Web Services // U.S.
Emails and passwords for 68 million online cloud storage accounts emerged this week, years after the initial breach.
Dropbox announced Aug. 26 users would have to reset their passwords if their accounts were made before mid-2012 and haven’t updated their credentials.
“We learned about an old set of Dropbox user credentials (email addresses plus hashed and salted passwords) that we believe were obtained in 2012. Our analysis suggests that the credentials relate to an incident we disclosed around that time,” the Dropbox site said.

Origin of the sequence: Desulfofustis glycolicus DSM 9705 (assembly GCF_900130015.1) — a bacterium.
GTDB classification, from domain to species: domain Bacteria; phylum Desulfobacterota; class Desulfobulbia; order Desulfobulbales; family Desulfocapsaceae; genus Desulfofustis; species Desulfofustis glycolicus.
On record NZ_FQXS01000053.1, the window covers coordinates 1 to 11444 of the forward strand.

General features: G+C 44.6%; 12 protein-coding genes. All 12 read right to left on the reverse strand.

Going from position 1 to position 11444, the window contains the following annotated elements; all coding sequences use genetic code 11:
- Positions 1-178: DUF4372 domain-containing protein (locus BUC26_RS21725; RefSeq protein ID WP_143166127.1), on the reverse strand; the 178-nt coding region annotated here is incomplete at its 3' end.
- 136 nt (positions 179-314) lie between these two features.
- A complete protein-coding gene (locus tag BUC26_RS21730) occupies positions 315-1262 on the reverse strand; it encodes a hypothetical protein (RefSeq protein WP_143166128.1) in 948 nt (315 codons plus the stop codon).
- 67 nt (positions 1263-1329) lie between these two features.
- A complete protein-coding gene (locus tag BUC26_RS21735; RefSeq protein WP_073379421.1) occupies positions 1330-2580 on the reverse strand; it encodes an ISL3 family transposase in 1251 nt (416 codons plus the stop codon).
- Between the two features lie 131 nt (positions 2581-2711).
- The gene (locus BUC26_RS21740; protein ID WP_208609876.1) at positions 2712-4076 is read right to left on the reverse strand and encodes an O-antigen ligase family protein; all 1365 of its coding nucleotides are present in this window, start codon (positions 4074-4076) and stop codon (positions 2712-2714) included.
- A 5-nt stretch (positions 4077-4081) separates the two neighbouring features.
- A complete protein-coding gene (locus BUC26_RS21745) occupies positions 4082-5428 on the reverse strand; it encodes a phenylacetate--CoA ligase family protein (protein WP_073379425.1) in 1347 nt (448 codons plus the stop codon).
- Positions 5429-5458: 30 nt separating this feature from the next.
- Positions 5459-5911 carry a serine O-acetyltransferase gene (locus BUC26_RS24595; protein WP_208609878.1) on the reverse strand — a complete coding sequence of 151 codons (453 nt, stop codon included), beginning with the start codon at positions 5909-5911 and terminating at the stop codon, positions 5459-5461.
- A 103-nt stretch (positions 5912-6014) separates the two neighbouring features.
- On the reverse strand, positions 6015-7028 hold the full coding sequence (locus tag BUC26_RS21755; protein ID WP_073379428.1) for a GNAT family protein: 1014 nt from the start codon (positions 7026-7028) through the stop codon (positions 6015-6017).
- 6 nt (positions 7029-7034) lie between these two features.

The data, however, popped up in database trading community but doesn’t appear to be in the “major dark web marketplaces,” according to Motherboard.
Dropbox also used two hashing algorithms, one of which, bcrypt, Motherboard said hackers were “unlikely” to crack to access users’ passwords.
“We don’t believe that any accounts have been improperly accessed,” said the Dropbox announcement. To improve security, the company suggested using unique passwords across multiple services, only use accounts with secure devices and enable two-step verification.